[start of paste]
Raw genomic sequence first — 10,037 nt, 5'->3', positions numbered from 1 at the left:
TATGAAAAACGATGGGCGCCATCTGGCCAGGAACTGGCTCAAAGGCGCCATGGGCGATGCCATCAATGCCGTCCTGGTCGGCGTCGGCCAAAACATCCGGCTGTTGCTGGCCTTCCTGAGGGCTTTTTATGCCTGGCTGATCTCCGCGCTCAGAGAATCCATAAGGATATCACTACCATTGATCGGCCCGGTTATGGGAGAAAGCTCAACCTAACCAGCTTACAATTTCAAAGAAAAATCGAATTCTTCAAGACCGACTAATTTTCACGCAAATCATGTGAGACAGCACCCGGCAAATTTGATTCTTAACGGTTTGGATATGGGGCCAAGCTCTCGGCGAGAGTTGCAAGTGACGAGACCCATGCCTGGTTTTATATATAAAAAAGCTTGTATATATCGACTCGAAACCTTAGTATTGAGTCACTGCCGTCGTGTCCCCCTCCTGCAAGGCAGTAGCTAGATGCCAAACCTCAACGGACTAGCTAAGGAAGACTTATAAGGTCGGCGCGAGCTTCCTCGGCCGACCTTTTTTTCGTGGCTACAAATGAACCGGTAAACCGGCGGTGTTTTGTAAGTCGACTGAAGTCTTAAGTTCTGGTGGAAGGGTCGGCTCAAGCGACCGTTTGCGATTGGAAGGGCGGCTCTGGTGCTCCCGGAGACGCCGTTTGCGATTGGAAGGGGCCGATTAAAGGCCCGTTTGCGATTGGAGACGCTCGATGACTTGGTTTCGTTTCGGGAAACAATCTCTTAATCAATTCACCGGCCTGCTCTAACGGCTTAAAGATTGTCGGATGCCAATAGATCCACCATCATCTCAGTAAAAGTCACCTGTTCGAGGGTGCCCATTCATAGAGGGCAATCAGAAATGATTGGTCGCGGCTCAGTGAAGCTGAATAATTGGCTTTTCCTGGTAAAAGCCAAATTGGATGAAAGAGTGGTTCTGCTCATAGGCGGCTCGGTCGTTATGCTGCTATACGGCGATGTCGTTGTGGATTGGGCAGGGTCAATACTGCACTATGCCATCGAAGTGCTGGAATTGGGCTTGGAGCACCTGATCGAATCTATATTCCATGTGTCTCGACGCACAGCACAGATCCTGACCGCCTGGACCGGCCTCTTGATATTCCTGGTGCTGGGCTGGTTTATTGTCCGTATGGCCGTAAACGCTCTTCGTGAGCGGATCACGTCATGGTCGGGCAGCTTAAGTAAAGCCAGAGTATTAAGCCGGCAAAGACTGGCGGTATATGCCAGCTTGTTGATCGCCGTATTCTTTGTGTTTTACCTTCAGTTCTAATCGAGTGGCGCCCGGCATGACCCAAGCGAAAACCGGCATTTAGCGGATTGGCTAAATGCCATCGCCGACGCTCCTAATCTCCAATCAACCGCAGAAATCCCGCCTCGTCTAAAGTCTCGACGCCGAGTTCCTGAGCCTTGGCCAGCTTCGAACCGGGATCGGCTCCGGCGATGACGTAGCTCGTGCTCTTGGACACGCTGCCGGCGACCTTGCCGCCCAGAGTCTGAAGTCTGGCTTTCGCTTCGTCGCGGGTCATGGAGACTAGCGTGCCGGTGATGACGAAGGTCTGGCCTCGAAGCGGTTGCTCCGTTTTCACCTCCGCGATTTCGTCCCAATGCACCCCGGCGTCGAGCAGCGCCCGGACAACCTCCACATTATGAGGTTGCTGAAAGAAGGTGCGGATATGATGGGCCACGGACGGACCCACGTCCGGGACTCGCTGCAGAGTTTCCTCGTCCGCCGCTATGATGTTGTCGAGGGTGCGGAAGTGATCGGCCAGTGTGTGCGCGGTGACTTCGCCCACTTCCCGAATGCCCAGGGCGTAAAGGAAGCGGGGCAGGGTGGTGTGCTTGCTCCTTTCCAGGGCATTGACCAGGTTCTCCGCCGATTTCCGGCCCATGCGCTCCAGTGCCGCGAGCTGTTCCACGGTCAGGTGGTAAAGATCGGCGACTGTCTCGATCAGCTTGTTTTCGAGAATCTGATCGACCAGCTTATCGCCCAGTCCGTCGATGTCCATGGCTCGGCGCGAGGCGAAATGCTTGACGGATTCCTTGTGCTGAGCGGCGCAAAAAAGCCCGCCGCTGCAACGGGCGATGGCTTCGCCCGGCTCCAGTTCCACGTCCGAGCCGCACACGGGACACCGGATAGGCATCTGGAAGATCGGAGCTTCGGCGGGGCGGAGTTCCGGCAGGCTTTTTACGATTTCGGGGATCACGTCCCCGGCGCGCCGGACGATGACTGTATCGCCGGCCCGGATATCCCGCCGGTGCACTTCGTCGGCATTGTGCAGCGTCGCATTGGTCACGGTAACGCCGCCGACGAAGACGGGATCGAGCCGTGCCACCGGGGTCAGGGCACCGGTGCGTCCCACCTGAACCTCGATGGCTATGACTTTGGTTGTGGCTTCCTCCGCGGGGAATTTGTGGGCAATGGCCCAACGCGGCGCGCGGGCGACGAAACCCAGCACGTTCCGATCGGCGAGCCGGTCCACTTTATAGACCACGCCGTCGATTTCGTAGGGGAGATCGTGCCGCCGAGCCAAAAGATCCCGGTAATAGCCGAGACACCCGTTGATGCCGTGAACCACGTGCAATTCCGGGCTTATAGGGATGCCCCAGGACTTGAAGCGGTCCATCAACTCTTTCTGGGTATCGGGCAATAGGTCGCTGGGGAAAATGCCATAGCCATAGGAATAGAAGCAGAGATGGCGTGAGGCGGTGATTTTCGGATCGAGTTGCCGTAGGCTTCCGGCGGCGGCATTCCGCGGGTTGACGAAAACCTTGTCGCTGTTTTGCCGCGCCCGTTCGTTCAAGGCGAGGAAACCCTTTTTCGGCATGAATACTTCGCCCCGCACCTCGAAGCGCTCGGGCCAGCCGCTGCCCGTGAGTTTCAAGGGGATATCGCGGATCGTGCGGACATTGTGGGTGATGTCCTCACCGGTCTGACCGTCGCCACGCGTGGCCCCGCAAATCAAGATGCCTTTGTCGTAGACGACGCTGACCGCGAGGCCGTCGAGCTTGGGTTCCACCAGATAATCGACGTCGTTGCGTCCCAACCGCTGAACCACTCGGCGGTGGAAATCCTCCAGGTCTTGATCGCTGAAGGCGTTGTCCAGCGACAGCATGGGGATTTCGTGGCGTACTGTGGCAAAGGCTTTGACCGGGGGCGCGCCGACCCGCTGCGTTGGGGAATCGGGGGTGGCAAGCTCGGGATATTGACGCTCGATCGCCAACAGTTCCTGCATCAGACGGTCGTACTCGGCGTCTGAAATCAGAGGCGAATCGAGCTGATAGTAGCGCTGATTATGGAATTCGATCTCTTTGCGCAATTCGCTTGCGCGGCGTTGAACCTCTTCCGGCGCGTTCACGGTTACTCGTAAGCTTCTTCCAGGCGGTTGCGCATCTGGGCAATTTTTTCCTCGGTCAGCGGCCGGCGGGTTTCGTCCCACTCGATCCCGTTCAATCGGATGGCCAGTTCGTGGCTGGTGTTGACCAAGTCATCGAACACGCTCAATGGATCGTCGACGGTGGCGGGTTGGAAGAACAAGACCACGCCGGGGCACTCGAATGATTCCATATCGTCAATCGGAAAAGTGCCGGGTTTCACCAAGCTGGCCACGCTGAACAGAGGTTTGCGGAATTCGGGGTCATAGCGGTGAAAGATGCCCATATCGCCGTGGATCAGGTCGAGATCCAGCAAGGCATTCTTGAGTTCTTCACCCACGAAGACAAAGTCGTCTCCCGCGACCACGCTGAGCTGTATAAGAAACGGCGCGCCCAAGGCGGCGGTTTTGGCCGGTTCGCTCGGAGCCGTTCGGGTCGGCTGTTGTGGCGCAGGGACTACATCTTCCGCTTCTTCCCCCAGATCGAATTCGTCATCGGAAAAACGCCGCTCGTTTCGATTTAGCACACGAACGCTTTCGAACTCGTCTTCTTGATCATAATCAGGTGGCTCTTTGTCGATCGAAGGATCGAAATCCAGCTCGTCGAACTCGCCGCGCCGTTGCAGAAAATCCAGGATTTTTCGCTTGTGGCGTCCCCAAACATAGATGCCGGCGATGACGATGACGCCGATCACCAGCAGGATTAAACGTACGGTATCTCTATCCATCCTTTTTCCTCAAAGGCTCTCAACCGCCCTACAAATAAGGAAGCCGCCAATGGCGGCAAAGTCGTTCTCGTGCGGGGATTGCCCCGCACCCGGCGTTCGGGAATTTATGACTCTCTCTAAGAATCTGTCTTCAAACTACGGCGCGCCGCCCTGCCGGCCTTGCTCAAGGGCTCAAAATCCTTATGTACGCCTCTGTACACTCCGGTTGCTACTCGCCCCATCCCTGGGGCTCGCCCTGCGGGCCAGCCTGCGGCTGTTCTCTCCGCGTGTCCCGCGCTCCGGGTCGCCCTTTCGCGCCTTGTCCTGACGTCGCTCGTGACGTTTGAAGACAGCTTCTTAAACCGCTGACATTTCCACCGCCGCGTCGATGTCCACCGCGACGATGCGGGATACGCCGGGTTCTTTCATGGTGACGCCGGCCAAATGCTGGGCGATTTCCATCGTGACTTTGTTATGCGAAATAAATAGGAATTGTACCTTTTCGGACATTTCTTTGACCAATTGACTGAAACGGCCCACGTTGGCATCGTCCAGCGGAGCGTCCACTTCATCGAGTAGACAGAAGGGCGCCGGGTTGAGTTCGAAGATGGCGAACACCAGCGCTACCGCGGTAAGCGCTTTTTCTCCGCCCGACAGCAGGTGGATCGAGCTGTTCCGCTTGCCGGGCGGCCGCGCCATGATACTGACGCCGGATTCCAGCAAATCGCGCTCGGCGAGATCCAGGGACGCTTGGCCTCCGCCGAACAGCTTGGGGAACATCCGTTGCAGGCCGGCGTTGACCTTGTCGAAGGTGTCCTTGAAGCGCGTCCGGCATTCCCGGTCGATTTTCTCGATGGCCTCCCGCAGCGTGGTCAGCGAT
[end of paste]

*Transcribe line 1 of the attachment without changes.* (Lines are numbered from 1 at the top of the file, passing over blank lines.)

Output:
Raw genomic sequence first — 10,037 nt, 5'->3', positions numbered from 1 at the left: